Using the most recent generation windows, architects and lighting designers can to control daylight, directing it where they want within a room. An EPFL laboratory has developed a simulation tool to make access to this technology more widely available.
How can the diffusion of natural light be sent into the farthest corners of a room – optimized, among other things, to save energy? It’s an architectural conundrum. The light source should be neither blinding nor too low, in summer and winter alike. To achieve this tour de force, without using skylights or mirrors, new kinds of increasingly complex glass are being developed, but they have not caught on, due to their high cost and difficulty of implementation. Architects are not trained specifically in these technologies. But Geronimo, a simple visual simulation software developed at EPFL, should make their task easier.
To venture into today’s simulation software, you need to be a lighting specialist. The programs are complicated, and the graphics they generate are difficult to interpret. In addition, it is a laborious process to accurately visualize the look and effectiveness of the glass that you want to install.
Sunlight doesn’t enter a room casually any more
The role of complex windows is to direct sunlight where it is most beneficial and least irritating. They also maximize light use in cloudy conditions while at the same time preventing overheating and glare in a blazing sun. These latest-generation windows are often designed for channeling the light in two directions, towards the ceiling and towards the interior of the room. For example, some windows contain curved strips that capture and redirect the light. The performance of these special windows is tested in enormous machines called goniphotometers. EPFL’s machine is three meters in diameter – not very practical when you want to build an architectural project.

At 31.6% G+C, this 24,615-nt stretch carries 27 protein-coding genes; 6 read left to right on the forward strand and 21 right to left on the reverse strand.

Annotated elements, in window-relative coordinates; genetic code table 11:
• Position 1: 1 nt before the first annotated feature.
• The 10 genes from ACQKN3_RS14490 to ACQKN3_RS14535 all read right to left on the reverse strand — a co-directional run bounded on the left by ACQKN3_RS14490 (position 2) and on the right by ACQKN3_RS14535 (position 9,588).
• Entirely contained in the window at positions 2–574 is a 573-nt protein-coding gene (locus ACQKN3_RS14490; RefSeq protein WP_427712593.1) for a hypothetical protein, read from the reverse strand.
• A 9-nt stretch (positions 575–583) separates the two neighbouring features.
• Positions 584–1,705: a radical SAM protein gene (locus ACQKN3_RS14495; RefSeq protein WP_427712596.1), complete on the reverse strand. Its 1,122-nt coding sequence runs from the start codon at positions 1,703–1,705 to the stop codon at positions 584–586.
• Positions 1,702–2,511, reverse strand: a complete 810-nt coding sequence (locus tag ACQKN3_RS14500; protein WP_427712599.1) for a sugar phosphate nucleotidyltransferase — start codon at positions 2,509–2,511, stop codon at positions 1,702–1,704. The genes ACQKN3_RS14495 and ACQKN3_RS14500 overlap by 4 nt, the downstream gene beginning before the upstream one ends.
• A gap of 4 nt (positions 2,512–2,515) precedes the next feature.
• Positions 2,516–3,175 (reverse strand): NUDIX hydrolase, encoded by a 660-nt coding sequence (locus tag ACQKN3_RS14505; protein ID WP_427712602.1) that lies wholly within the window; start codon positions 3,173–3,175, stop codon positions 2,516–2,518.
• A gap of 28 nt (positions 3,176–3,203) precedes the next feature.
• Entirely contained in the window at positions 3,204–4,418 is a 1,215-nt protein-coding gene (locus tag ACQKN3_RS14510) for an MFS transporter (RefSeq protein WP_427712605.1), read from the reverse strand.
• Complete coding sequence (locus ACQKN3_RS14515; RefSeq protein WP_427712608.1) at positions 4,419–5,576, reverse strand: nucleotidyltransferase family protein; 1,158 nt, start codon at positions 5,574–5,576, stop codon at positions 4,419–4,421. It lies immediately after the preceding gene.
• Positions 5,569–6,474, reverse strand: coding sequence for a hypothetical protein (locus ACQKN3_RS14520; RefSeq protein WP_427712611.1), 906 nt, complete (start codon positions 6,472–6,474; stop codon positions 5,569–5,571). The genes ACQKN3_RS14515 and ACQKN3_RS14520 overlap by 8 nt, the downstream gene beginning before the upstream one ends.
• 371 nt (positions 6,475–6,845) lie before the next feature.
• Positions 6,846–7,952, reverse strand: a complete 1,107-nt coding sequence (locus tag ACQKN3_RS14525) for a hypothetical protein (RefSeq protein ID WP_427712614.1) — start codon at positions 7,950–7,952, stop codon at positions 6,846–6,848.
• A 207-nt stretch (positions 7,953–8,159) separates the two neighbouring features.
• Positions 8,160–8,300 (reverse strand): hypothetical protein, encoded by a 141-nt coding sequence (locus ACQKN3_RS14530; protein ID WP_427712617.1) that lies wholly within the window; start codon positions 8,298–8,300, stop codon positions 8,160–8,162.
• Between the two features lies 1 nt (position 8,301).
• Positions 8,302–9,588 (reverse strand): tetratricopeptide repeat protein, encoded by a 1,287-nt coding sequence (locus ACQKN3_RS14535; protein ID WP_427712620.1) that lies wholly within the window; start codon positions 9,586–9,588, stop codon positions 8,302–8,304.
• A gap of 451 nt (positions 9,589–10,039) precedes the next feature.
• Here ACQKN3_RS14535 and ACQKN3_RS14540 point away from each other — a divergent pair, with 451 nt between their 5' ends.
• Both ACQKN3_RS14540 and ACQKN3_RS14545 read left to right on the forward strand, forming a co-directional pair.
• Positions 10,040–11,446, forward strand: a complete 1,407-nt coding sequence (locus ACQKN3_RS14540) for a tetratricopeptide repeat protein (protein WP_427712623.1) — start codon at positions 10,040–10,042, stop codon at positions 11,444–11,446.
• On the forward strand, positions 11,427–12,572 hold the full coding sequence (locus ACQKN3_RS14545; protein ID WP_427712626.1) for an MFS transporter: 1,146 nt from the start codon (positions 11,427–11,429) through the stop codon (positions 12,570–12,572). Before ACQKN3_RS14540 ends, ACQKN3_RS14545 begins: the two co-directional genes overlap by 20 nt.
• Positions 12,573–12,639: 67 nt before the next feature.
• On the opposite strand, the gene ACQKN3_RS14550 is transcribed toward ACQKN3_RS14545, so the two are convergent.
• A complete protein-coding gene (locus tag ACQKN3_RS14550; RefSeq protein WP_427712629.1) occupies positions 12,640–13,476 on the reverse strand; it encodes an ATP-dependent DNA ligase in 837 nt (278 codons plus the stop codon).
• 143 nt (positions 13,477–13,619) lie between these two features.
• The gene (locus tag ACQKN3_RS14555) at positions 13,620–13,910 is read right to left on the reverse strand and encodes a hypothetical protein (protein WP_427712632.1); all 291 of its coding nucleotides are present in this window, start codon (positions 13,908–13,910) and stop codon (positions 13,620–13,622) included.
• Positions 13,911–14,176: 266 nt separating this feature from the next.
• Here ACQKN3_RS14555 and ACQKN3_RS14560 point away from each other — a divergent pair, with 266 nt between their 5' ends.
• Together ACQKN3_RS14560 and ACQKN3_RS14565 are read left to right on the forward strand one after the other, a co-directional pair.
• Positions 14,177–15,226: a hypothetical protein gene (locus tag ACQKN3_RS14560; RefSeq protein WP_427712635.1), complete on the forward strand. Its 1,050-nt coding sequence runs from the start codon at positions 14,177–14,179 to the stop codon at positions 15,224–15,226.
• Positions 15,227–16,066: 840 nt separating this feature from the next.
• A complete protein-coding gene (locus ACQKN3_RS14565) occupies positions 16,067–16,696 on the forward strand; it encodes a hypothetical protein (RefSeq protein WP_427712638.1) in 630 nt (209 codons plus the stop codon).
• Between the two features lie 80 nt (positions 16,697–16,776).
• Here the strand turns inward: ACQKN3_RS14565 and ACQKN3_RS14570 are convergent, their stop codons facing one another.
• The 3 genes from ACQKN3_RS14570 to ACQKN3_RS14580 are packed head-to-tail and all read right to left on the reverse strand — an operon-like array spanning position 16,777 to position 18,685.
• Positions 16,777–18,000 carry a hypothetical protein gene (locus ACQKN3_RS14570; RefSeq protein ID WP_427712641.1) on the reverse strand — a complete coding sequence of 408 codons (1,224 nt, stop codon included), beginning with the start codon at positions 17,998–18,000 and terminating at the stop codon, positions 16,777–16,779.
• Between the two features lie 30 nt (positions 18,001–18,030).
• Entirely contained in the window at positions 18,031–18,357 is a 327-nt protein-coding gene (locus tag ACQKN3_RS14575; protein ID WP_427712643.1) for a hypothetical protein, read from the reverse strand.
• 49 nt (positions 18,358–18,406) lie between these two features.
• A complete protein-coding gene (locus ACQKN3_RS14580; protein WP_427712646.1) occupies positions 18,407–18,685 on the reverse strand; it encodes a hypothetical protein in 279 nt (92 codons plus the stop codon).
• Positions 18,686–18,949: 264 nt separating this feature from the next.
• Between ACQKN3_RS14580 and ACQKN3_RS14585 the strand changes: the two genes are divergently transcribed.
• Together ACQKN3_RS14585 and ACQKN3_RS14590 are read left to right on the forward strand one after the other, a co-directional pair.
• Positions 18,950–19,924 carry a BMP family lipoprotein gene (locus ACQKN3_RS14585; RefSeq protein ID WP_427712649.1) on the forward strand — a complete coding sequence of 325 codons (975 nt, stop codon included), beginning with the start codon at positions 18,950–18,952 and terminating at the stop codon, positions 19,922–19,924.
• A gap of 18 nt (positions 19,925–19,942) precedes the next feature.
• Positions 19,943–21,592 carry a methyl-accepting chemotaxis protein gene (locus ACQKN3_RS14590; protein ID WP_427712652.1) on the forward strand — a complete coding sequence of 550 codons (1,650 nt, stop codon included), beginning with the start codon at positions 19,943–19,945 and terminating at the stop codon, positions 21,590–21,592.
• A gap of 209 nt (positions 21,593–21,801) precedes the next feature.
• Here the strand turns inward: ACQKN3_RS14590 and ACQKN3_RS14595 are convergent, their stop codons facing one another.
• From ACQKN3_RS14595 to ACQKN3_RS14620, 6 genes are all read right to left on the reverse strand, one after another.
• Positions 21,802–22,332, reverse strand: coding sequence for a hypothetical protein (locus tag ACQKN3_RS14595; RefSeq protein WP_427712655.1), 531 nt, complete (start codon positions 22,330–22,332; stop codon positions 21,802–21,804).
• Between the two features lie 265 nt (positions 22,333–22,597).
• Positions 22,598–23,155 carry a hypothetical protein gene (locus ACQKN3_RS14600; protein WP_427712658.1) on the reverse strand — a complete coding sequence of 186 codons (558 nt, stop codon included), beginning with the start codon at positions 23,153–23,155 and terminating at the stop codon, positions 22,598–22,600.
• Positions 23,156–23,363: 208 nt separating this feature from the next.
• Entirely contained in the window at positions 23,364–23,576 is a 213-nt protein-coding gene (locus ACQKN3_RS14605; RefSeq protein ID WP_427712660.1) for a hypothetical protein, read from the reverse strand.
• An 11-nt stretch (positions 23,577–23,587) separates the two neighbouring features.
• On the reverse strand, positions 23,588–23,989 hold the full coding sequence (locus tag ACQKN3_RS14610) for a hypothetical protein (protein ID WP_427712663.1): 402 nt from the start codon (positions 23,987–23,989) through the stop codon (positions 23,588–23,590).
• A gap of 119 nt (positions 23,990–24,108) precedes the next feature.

EPFL’s Laboratory of Solar Energy and Building Physics (LESO) decided to create a giant database using the data from all these window tests. They implemented the database into their software, which the lab is making open source, freely available to architects and lighting designers. To use the software, they just need to enter the kind of glass, click on geographical coordinates, the time of day and periods of the year, and Geronimo gathers the information and transforms it into images. They can see in a single glance the impact that various different complex windows will have in their virtual mockups. “There’s the human view of the location, but also a statistical analysis,” explains Geronimo’s developer, Jérôme Kämpf. “Geronimo gives luminosity values at various points, and the potential to improve it with the selected glass.”
Developed from a thesis
To develop the software, the scientist drew upon the results of a PhD thesis that had been done several years earlier by Maryline Andersen, who is currently a professor at EPFL. Her work focused on the performance of the then brand-new complex glass, and the thesis gave manufacturers critical information about bidirectional transmission of light. The values characterized at the time by Andersen have since become reference values for describing products.
Today LESO is taking another step forward with Geronimo, by providing a simple, easy-to-use tool to architects who want to “harness the light.”
Downloadable software: geronimo